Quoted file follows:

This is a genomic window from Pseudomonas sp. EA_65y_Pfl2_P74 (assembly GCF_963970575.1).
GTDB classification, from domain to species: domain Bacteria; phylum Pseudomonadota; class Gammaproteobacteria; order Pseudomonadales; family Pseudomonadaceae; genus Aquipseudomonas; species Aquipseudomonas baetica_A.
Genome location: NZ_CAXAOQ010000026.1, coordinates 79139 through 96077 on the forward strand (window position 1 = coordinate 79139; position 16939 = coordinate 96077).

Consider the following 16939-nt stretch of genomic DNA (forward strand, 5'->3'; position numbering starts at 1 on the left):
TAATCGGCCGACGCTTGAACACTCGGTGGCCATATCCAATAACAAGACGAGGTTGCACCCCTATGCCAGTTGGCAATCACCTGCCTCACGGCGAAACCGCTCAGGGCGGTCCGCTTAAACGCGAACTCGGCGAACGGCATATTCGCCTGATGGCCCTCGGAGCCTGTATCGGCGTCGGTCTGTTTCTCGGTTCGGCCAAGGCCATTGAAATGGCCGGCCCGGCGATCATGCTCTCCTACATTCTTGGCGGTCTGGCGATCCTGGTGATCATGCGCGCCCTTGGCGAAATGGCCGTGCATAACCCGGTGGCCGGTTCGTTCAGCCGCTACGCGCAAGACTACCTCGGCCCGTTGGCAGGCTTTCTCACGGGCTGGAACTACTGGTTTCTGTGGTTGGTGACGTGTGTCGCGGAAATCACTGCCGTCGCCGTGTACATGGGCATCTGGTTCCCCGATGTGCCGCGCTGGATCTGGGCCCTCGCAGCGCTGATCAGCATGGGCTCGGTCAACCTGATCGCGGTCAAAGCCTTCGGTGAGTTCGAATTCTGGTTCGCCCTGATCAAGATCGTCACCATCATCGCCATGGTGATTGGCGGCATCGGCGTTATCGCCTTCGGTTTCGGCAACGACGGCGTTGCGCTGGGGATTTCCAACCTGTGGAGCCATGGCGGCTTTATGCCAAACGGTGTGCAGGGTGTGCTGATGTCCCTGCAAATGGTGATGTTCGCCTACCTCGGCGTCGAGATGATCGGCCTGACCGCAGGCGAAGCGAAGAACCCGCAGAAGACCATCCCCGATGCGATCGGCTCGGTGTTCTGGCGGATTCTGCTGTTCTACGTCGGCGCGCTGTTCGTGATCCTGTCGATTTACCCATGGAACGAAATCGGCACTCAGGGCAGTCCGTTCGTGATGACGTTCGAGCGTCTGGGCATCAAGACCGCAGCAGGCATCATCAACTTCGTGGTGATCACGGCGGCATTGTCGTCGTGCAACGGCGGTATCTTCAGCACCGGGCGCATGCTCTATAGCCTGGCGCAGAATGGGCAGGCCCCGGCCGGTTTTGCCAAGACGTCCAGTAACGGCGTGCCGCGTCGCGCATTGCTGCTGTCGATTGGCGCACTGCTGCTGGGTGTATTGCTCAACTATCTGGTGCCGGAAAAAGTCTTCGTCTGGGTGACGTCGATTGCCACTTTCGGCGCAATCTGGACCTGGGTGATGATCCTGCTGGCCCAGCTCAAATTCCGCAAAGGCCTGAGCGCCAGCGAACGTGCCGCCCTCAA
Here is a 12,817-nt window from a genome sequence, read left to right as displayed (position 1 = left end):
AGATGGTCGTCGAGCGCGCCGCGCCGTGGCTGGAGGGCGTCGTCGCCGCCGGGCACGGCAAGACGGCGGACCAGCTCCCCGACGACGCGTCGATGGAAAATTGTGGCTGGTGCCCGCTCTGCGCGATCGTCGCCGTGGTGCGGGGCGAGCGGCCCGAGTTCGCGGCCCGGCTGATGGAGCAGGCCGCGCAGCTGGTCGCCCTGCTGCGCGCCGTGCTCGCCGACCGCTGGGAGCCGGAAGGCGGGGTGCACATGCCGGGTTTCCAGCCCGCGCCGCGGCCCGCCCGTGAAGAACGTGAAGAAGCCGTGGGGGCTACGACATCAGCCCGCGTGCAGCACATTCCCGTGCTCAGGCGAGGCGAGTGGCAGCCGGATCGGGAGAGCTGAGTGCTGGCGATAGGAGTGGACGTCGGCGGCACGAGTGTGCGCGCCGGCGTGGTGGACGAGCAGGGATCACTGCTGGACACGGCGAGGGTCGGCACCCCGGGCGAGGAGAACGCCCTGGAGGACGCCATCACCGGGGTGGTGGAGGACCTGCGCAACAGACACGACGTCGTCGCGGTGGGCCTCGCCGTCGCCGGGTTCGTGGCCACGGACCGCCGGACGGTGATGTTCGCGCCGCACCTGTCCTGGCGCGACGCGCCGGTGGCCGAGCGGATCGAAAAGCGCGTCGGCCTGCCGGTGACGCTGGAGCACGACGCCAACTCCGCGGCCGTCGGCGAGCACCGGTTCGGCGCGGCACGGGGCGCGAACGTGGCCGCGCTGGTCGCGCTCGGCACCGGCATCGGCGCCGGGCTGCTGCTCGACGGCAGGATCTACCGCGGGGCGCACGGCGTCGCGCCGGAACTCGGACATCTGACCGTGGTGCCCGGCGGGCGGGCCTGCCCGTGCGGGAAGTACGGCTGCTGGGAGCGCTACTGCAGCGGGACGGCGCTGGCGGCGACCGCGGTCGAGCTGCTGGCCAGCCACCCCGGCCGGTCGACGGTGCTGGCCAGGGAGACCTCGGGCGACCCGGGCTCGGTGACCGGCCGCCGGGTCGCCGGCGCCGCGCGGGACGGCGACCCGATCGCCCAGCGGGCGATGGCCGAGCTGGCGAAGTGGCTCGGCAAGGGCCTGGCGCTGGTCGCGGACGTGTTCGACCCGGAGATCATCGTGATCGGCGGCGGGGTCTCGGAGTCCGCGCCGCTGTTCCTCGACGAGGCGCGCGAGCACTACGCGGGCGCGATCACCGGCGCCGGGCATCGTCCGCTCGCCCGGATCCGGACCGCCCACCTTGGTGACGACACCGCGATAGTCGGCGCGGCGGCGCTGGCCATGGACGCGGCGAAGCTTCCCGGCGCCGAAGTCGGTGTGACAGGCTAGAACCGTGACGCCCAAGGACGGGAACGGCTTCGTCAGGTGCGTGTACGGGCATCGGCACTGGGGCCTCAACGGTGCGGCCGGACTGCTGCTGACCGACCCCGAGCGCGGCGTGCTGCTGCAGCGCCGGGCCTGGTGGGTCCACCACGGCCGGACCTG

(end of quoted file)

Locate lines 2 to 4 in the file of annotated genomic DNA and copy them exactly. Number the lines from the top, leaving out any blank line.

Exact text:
GTDB classification, from domain to species: domain Bacteria; phylum Pseudomonadota; class Gammaproteobacteria; order Pseudomonadales; family Pseudomonadaceae; genus Aquipseudomonas; species Aquipseudomonas baetica_A.
Genome location: NZ_CAXAOQ010000026.1, coordinates 79139 through 96077 on the forward strand (window position 1 = coordinate 79139; position 16939 = coordinate 96077).

Consider the following 16939-nt stretch of genomic DNA (forward strand, 5'->3'; position numbering starts at 1 on the left):